Fifty years ago, Father Francis Shaw, a professor of history at University College, Dublin, was asked to contribute an essay to the spring 1966 issue of Studies, an Irish Jesuit journal. The edition was being put together to commemorate the 50th anniversary of the Easter Rising. His article, ‘Cast a Cold Eye: Prelude to a Commemoration of 1916’, was turned down by the editor, though it was published later, in 1972, under the title ‘The Canon of Irish History: A Challenge’. It was, in essence, a rejection of the pre-emptive justification of the Easter Rising produced by Patrick Pearse. Ireland in 1916 was not, according to Shaw, groaning under British tyranny and in need of redemption through the shedding of blood in an armed insurrection. The Irish constitutionalist leader John Redmond had brought Ireland to the verge of Home Rule and the British administration in Dublin Castle was actively preparing its implementation.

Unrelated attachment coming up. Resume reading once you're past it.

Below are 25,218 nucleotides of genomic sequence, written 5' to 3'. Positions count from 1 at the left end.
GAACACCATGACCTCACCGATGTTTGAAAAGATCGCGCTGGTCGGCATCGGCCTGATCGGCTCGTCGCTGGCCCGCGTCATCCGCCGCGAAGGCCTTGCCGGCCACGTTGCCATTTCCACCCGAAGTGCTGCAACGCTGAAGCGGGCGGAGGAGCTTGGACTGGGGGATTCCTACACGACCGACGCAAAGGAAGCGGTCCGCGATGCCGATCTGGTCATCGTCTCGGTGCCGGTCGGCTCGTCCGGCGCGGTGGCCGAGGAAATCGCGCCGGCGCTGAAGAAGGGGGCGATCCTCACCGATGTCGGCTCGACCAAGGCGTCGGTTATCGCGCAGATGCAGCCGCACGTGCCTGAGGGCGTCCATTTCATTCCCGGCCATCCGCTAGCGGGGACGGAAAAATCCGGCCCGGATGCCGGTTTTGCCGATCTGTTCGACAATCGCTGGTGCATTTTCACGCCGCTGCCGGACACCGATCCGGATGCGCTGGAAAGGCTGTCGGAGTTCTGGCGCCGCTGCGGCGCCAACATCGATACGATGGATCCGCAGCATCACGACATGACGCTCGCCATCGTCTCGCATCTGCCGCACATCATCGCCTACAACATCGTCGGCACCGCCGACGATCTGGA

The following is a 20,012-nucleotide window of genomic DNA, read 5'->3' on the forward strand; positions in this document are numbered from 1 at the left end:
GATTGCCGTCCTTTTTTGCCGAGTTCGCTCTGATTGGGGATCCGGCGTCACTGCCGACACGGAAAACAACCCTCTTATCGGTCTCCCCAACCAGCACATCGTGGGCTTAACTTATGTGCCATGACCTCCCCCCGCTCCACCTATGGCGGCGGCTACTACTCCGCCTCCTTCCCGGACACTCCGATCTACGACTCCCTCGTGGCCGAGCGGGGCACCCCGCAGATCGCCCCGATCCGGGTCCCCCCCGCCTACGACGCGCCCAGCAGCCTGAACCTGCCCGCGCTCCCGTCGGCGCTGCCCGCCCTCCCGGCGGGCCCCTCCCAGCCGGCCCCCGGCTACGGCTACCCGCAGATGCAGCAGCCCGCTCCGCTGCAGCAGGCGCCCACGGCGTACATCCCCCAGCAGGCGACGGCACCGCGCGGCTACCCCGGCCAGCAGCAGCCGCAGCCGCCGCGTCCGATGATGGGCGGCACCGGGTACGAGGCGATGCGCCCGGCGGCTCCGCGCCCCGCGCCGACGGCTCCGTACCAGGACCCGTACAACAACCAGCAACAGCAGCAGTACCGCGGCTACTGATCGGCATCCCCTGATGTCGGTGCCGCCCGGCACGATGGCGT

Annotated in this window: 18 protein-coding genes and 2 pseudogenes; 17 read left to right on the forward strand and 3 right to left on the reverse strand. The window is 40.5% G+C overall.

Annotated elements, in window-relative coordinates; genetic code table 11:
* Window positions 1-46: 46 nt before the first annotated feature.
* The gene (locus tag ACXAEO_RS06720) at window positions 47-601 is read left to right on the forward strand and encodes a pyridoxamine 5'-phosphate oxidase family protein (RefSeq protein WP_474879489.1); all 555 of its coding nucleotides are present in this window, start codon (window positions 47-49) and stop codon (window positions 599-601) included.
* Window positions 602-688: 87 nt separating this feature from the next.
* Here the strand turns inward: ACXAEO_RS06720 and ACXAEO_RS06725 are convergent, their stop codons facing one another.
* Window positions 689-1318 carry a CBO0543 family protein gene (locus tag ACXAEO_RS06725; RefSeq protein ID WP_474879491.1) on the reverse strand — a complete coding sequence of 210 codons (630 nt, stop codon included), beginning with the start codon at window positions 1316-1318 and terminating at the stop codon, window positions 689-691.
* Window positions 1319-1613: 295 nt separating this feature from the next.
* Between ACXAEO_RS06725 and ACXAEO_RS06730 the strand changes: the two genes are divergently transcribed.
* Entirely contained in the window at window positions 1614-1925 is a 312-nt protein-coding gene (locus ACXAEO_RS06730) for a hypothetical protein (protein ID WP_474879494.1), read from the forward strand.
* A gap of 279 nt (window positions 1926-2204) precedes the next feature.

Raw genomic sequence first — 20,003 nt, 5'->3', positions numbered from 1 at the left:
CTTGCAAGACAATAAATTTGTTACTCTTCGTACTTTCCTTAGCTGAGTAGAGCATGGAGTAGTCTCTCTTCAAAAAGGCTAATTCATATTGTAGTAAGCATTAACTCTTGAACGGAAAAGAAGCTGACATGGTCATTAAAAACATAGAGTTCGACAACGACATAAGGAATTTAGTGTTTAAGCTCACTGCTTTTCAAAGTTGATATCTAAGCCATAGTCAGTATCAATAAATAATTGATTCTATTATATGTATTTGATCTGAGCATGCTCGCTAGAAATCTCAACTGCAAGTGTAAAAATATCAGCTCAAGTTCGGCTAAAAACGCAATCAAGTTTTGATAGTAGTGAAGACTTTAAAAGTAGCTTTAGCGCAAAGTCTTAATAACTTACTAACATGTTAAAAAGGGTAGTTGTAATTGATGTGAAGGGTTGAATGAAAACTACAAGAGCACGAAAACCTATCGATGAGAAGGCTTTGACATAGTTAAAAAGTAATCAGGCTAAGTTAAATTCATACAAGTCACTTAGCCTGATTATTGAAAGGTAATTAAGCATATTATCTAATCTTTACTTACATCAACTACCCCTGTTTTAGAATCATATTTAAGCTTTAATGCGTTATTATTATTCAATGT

Fifty years later, Diarmaid Ferriter, another professor of history at University College, addresses the same issue. He acknowledges the hard work of the revisionists. But it is not an approach that he is prepared to endorse in his well-researched and serious book. Ferriter offers a qualified rebuttal of ‘Redmondism’. The Irish revolution, he insists, was propelled not by anarchic blackguardism, as Redmond claimed, but by much thoughtful idealism and courage – though he does acknowledge the ‘messy’ brutality that came about as a result of competing impulses. The argument is sustained by prodigious research. Yet Ferriter never fully engages with the Redmondite case: the